“The Absence of the Subject”

Michael Somoroff masters addition by subtraction

At first glance, the works in “The Absence of Subject” seem pretty basic. “They look like pictures that would be sold at Pottery Barn, but when you realize what’s gone into them — it’s pretty rad,” says Deborah Colton Gallery assistant Evan Garza. For the show, artist Michael Somoroff (the mastermind behind the Rothko Chapel installation Illumination I) took photographs from legendary German photographer August Sanders’s collection “People of the Twentieth Century” and removed the people. His meticulous touch-ups make it look as if the people were never there — that he returned to the original scenes and took pictures without them. All that remains in Dentist is a chair against a wall; in Pharmacist, a tall bush next to a brick wall; in Blind Children, two opened books on a table; and in Working Class Family, an empty chair.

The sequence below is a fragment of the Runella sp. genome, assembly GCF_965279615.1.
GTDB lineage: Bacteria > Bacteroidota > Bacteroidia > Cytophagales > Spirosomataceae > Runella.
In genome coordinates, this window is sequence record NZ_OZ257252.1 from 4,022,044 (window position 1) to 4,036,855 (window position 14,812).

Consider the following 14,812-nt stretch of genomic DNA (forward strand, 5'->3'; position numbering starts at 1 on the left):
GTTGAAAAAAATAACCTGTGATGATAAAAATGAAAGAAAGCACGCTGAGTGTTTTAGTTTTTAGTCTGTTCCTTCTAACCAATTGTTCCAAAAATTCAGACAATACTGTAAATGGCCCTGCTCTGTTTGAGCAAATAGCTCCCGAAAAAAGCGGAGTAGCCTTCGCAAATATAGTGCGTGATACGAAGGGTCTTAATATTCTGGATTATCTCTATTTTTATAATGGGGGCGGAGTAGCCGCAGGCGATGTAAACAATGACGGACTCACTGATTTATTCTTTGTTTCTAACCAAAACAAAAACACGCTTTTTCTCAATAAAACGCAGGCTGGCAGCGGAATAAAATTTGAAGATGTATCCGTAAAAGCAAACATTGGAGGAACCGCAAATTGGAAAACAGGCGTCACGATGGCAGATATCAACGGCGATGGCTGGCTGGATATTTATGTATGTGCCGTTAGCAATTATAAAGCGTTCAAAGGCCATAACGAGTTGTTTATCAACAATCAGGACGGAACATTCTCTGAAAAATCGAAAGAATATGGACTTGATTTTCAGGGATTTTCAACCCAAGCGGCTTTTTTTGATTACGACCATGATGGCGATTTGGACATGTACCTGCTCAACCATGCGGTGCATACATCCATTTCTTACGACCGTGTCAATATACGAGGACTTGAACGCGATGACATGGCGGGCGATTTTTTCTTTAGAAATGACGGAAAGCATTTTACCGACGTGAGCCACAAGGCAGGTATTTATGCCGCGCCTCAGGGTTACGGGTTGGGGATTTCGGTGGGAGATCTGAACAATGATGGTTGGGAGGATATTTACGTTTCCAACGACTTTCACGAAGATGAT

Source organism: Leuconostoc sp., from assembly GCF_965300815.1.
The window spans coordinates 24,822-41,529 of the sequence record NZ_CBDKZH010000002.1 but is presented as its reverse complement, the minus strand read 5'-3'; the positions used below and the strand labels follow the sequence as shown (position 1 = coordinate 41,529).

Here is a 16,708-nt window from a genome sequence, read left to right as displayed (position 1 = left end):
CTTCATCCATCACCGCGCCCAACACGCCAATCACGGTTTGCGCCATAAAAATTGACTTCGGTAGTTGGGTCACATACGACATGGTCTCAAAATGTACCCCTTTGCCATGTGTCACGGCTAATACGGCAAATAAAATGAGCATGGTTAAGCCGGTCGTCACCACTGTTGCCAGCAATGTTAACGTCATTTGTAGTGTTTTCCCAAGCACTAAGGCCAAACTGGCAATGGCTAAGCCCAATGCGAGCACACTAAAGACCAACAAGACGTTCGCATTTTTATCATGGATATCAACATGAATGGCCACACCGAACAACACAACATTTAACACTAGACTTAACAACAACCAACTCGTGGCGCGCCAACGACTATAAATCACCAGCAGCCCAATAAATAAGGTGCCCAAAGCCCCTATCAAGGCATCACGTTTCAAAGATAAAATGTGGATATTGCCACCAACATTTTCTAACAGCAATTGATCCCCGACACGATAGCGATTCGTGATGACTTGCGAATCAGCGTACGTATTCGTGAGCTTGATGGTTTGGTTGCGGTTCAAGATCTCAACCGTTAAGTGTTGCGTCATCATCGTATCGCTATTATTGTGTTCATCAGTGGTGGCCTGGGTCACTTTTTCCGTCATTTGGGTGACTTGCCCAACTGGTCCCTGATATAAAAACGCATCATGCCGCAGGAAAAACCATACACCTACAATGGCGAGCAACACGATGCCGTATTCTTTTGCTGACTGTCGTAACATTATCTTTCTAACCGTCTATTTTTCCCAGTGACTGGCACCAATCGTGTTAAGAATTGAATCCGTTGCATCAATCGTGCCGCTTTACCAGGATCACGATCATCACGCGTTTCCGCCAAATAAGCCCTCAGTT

Somoroff’s process makes these more than just pictures of stuff; the absence of the subject, as it were, puts everything into a dark, goose bump-inducing context. But Somoroff really raises hairs as he brings the photographs to life. In a darkened room of the gallery, three photos are projected onto a wall. They seem motionless, but after a while the viewer notices subtle motions — the leaves in Pharmacist softly rustle in the wind, as do the book pages in Blind Children and the grass in Working Class Family. Garza says the motions were created using only the altered photograph and a computer animation program. The process took up most of the two years Somoroff spent working on the show. It seems his patience paid off. 10:30 a.m. to 5 p.m. Tuesdays through Saturdays. Through April 30. Deborah Colton Gallery, 2500 Summer. For information, call 713-869-5151 or visit www.deborahcoltongallery.com. Free.
Tuesdays-Saturdays, 10:30 a.m.-5 p.m. Starts: March 7. Continues through April 19, 2008

 
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